PCOM3; Piece: 658

I was also surprised to see that he had fewer – by almost half – convictions for drunkenness and violence to people and property than his wife. Whereas Margaret’s most notable offence prior to her conviction for stabbing Ann Hines had been leading a rabble in an assault against the police, John’s had been to steal a newspaper at the age of thirteen. For that offence he was sentenced to ten days in an adult prison, and five years on the notorious Catholic reformatory ship, the Clarence. It was hard not to feel a little sympathy for a man who had been institutionalised as a child. What’s more, John claimed that he was wrongly convicted of the assault in 1880. This in itself was a normal petition for most convicts to make in a bid for freedom. There were few in convict prisons who openly admitted their guilt. What was more surprising was that John claimed he had been set up to take the fall for somebody else – Margaret’s sister. The validity of John’s claims are impossible to establish. However, his statements and a little more information on his history do provide a fascinating alternative perspective on the Muldoons. Was Margaret’s attack on Ann Hines motivated solely by revenge for her husband or was there a deeper more complex relationship between the two women now lost to history? Perhaps Margaret was not influenced by the violent world of her husband. If anything it would appear it may have been the other way round. Did John stop her leaving the area in later life, or had he been the one making it safe for her to stay? More records always mean more questions – but hold the promise of better and more thorough answers in the end.

Victorian gender norms made it common for newspaper reports and court testimony to paint male offenders as every inch the hardened and dangerous offenders that society held them to be. The sexual double standards of the nineteenth century suggested that if husband and wife were both embroiled in a world of vice and crime, the woman was immoral and weak, but the man was to blame. Criminal men were the seducers of women and the corrupters of their hapless female accessories. Often, with little evidence available to counteract these narratives old assumptions can seep through time and saturate, even unconsciously, our modern interpretation. In the rare cases where we have a chance to trace not only offenders but their partners – in life and in crime – it’s possible to challenge not only what contemporary witnesses and reporters said about them, but also the faulty picture we have formed in our own minds.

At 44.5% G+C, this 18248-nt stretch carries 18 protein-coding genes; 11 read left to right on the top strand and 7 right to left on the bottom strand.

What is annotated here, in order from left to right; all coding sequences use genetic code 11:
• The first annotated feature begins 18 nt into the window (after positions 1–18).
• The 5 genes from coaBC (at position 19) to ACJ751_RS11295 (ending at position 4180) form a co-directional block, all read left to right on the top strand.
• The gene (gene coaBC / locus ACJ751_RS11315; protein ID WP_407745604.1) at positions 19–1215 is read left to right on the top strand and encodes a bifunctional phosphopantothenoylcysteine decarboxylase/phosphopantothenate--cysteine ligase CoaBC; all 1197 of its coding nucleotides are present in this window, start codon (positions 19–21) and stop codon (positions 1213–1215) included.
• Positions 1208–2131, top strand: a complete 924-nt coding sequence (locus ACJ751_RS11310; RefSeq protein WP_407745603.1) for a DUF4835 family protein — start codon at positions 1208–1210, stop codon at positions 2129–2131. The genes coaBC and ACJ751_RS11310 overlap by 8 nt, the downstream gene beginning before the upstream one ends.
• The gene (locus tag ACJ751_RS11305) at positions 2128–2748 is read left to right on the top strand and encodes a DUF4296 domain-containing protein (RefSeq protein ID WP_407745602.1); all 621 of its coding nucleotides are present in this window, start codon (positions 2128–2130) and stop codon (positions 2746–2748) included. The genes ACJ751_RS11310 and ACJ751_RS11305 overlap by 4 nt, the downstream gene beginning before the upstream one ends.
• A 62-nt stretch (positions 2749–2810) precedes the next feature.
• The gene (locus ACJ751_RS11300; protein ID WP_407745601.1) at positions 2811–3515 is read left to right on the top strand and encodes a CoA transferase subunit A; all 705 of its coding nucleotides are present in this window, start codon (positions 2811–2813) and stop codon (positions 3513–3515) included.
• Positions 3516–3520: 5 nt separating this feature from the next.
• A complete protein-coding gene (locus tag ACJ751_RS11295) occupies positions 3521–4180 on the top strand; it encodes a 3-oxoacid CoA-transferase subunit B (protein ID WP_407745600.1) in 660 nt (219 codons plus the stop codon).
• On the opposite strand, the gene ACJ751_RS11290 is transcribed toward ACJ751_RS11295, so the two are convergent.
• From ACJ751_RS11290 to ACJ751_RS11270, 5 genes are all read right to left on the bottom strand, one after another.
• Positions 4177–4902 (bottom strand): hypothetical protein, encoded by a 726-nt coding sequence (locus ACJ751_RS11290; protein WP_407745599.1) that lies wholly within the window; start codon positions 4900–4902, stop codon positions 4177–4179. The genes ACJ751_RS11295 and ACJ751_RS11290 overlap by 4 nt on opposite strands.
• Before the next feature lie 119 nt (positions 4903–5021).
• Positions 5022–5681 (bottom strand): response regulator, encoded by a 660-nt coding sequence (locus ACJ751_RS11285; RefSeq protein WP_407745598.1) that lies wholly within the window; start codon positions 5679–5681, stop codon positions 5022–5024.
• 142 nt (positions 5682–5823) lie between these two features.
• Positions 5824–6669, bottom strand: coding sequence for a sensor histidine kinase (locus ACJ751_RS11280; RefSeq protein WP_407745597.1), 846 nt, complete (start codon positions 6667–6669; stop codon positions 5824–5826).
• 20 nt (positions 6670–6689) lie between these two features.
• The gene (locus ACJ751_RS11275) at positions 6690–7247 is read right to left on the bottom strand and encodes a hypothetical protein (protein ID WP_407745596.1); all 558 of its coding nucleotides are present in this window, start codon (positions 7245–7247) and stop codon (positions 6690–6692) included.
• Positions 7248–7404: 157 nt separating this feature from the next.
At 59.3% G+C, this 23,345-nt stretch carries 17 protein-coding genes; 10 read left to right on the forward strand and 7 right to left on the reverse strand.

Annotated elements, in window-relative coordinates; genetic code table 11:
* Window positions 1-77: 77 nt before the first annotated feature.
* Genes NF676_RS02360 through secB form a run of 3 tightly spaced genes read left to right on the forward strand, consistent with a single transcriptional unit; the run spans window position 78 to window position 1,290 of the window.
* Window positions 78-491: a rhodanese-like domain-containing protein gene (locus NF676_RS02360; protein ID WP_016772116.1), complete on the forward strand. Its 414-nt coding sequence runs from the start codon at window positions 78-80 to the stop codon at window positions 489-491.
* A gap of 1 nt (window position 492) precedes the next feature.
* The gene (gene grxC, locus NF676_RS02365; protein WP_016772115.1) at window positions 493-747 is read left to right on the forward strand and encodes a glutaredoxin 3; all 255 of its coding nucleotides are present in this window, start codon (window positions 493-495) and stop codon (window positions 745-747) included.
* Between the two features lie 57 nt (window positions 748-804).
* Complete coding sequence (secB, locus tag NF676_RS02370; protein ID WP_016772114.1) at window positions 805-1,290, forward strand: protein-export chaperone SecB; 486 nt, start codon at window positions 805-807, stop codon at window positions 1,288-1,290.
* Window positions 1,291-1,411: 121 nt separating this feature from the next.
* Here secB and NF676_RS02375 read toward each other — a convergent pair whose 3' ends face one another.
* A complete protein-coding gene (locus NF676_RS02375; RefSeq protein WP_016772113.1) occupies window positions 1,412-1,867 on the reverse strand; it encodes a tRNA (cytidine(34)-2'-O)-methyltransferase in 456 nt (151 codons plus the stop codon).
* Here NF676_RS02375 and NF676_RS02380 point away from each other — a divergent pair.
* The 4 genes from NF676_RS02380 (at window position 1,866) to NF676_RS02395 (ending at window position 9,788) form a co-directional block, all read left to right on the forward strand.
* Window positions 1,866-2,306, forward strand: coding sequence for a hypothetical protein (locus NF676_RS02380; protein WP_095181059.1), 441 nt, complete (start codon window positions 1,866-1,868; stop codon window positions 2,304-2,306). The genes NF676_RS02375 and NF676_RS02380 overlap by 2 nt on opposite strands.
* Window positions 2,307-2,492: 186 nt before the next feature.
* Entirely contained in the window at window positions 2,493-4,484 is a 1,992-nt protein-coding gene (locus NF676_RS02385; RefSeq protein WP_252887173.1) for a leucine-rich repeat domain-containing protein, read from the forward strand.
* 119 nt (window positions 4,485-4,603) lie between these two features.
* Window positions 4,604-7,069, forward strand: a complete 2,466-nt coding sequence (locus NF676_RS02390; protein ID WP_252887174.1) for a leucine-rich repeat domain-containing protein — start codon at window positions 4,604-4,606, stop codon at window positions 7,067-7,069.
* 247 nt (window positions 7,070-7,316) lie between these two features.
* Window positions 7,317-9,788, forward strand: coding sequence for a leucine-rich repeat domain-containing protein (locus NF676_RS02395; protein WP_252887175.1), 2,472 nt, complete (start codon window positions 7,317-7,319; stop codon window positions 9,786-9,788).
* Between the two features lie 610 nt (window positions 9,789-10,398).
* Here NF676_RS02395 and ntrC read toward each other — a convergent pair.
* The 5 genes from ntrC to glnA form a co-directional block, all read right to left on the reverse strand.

‘The past is a foreign country; they do things differently there’ – Or perhaps they don’t.

The iconic opening line from L. P. Hartley’s 1953 novel, The Go Between, has come to encapsulate the way many of us think and feel about the past. Whether it is the ninth or the nineteenth century that we look to, the same temptation confronts us; to explain the past as a place intrinsically different from our own, and its people as individuals fundamentally different to ourselves.

Whilst these sentiments may hold true for some of the most visible elements of any age – technology or social customs – other elements of the past often provide a striking mirror in which to examine our own lives and societies.

The history of offending and offenders is one such mirror. In some ways, Victorian England’s female offenders did live in a foreign country. One where employment opportunities, living standards, and state intervention took a very different form to those of the twenty-first century world. However, should their social and personal lives be assumed so very alien to our own?

Perhaps the uncomfortable truth historians must acknowledge is that, in the course of their lives, many wayward women and their families met with the same situations, difficulties, and discrimination that a number of vulnerable individuals and groups face in Britain in the present day.

Mary Brennan’s life and slide into offending offers one such example.

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Home Office and Prison Commission: Female Licences; Class: PCOM4; Piece: 61; Item: ;. Page: 40.

Mary Brennan was born in Cheltenham, Gloucestershire in 1850, the daughter of John and Jane Brennan. The Brennan’s were originally from Scotland, but moved around England during Mary’s early life, due to John’s work as a travelling acrobat.

The Brennans were a large but close family. Mary was one of the youngest, only she and her brother John junior remained at home by 1861. John Brennan made money enough for the family to be solvent without his wife Jane having to work, and for his children to attend school.